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g.ravi
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2019/10/31 10:15:48 (permalink)
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Measure frequency less than 1Hz ( 0.1 to 5 Hz)

Hi,
I'm trying to measure frequency from 0.1 Hz to 5 Hz (Square wave), Currently I'm able to measure frequency above 2 Hz to 30 Kilo Hz with input capture and compare method. How to read frequency less than 1 Hz.
 
Micro controller: dsPIC30F5011.
 
Thank you and warm regards,
Ravi
post edited by g.ravi - 2019/10/31 10:17:02
#1
Mysil
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Re: Measure frequency less than 1Hz ( 0.1 to 5 Hz) 2019/10/31 11:50:18 (permalink)
5 (1)
Hi,
You may  either use a 32 bit Timer and 32 bit Capture,
that is 2 timers and 2 Capture modules together. Not all dsPIC devices are able to do this.
 
Or  use Interrupts with the 16 bit Timer used for the Capture mdule,
to count the number of times that Timer register roll around to zero,
and add 65536 counts to period time, each time this happen.
 
    Mysil
post edited by Mysil - 2019/10/31 11:54:18
#2
g.ravi
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Re: Measure frequency less than 1Hz ( 0.1 to 5 Hz) 2019/10/31 21:18:30 (permalink)
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Thank you Mysil,
 
Time period for 0.1 Hz is 10 Seconds and we need to average few cycles for accuracy which will test patience of user. so I think using an hardware multiplexer for the signals with lower frequencies ranging from 0Hz to 5 Hz will give better results.
 
Please find the image of 0.147 Hz captured on digital scope.
 
[image]D:\Downloads\p.jpg[/image]
 
Thankyou,
Ravi.
 
 
 
post edited by g.ravi - 2019/10/31 21:37:17

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ric
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Re: Measure frequency less than 1Hz ( 0.1 to 5 Hz) 2019/10/31 21:34:51 (permalink)
5 (1)
g.ravi
...
so I think using an hardware multiplexer for the signals with lower frequencies ranging from 0Hz to 5 Hz will give better results.

Did you mean a "hardware multiplier" ?
Anything like that would have to be connected to the signal for many cycles to be able to lock to it, and you could have done it more accurately with the PIC in the meantime.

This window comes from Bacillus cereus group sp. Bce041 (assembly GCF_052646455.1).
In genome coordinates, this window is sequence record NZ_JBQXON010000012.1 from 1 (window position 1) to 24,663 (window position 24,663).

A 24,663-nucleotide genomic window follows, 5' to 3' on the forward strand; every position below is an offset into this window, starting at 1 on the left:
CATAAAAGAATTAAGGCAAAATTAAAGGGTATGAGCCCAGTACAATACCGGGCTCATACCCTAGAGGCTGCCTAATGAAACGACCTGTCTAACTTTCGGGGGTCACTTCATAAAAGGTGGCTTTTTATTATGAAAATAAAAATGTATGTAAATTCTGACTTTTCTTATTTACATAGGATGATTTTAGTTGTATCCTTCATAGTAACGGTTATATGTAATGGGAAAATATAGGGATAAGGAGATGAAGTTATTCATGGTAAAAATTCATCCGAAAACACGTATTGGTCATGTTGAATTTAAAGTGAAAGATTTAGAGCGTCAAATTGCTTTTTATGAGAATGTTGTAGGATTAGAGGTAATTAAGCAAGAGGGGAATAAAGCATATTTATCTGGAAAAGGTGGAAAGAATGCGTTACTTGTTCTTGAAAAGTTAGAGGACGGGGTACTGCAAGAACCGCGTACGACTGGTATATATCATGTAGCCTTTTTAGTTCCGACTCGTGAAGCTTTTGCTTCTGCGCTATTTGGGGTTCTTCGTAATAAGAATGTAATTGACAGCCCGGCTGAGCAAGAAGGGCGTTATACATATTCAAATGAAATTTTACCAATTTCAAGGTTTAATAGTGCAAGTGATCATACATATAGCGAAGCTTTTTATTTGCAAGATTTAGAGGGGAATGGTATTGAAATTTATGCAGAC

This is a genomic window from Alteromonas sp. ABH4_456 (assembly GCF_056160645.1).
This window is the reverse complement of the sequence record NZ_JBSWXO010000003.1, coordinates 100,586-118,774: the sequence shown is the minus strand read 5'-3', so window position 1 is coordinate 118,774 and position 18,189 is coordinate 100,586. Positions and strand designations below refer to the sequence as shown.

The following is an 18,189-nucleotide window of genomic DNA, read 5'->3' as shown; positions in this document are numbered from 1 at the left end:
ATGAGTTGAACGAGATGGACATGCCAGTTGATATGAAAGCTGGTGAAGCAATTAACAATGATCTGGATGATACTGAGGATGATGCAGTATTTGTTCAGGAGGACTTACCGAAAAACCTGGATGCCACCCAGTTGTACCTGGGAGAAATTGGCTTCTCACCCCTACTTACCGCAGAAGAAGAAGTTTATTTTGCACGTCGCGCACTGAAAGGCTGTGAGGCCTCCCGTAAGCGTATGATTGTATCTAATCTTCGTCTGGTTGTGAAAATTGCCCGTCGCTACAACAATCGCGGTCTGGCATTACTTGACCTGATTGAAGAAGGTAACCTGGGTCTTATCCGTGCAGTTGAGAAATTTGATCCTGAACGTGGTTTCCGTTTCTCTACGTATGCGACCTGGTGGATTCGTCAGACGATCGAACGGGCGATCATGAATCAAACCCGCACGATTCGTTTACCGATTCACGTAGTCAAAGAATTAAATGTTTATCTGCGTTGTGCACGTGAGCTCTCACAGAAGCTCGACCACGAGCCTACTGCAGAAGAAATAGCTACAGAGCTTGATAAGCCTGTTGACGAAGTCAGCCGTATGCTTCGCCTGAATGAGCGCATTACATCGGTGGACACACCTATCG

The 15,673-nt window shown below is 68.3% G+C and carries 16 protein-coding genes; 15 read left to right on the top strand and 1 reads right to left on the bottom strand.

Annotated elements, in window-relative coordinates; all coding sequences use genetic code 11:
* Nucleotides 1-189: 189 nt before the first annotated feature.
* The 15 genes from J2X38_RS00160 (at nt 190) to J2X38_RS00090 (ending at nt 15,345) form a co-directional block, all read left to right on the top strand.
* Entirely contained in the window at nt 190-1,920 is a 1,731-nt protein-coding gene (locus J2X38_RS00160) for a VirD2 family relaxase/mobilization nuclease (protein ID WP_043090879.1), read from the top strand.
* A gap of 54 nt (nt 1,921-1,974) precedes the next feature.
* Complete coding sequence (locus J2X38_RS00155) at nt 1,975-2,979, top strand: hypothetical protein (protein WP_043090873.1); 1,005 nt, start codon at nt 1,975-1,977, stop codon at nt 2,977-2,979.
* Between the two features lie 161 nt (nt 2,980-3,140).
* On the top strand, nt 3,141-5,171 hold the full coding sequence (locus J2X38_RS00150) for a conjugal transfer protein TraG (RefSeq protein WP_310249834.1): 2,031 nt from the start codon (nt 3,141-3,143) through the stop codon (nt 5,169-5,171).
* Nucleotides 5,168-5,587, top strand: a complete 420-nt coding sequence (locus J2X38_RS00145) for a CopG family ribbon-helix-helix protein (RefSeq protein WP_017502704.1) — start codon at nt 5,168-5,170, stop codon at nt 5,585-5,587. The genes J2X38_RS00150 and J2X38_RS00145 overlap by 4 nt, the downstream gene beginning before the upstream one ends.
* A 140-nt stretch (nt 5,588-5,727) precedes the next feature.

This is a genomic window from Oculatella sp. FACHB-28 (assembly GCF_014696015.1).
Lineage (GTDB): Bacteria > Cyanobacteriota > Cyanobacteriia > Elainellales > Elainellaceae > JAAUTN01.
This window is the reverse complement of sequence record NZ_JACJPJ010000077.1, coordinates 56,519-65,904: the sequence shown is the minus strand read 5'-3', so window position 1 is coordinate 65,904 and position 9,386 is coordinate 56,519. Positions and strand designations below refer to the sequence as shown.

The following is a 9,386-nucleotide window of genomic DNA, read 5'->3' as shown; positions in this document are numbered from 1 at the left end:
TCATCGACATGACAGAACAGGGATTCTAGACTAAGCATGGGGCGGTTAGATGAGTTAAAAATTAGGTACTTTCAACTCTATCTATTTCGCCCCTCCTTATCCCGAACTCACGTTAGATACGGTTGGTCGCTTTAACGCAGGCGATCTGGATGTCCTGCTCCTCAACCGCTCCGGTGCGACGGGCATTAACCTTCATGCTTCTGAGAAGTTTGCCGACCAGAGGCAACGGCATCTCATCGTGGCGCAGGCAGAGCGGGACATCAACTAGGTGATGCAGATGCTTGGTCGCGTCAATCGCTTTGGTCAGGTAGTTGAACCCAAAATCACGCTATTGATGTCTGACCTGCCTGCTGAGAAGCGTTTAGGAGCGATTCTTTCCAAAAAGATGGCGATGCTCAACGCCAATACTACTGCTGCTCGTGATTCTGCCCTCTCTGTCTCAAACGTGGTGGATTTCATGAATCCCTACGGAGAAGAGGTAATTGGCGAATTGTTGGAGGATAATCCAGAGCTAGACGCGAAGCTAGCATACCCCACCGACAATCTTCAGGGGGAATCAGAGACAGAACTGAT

Please find the image of 0.147 Hz captured on digital scope.
 
[image]D:\Downloads\0.147 Hz.jpeg[/image]

You can't display an image from your own hard drive like that.
Click the "Open Full Version" link above the "Quick Reply" window, then you can attach a file to your message.
 
 

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g.ravi
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Re: Measure frequency less than 1Hz ( 0.1 to 5 Hz) 2019/10/31 21:47:33 (permalink)
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Yes, Thank you RIC I have edited and uploaded the image.
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g.ravi
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Re: Measure frequency less than 1Hz ( 0.1 to 5 Hz) 2019/11/05 00:55:09 (permalink)
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Hi Mysil,
 
How to configure 32bit timer and CCP on dspic30f5011.
 
Thank you,
Ravi.
post edited by g.ravi - 2019/11/05 01:29:33
#6
ric
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Re: Measure frequency less than 1Hz ( 0.1 to 5 Hz) 2019/11/05 01:21:21 (permalink)
0
The dspic30f5011 datasheet describes how to use TIMER2/3 or TIMER 4/5 in 32 bit mode.
Are you having trouble understanding the datasheet?
 

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Re: Measure frequency less than 1Hz ( 0.1 to 5 Hz) 2019/11/05 02:07:39 (permalink)
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Hi,
Sorry for misleading you in message #2,
It is not possible to do 32 bit Capture in dspic30f5011, there is no T32 bit in Input Capture control register. 
It is possible to use Timer2 and Timer3 together with T32 bit in T2CON register,
or Timer4 and Timer5 together with T32 bit in T4CON register.
 
So you may either use Timers in 32 bit mode, read the timer values directly from Timer registers, 
or count timer roll-around interrupts in 16 bit mode, and do the math in software.
 
If using Timer in 32 bit timer mode, note the TMR3HLD or TMR5HLD registers for upper 16 bits.
When reading timer values, they are used this way: First read TMR2 or TMR4 register,
this will trigger an update of the holding register, then read TMR3HLD or TMR5HLD.
 
Doing average calculations at very low RPM is not useful,
depending on inertia and acceleration of your machine, measurement may be obsolete when 2 revolutions have been completed.
 
    Mysil
 
 
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Re: Measure frequency less than 1Hz ( 0.1 to 5 Hz) 2019/11/05 04:13:01 (permalink)
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Hi,
 
It is mentioned in datasheet that TxCON register for the Type C time base have no effect (T3CON<15:0> are “don’t care” bits). so can I skip configuring T3CON register as I am using Timer2 and Timers for 32  bit timer.
 
As i need to measure frequency less than between 0.147 Hz and 50 Hz I will configure timer with 1ms interrupt.
(Do I really need 1ms timer ?)
 

void INIT_TIMER32(void)
{
 T2CON = 0; // Disable Timer2 and Reset all bits with 0.
 T2CONbits.T32 = 1; // Configure Timer2 & Timer3 as a 32-bit Timer.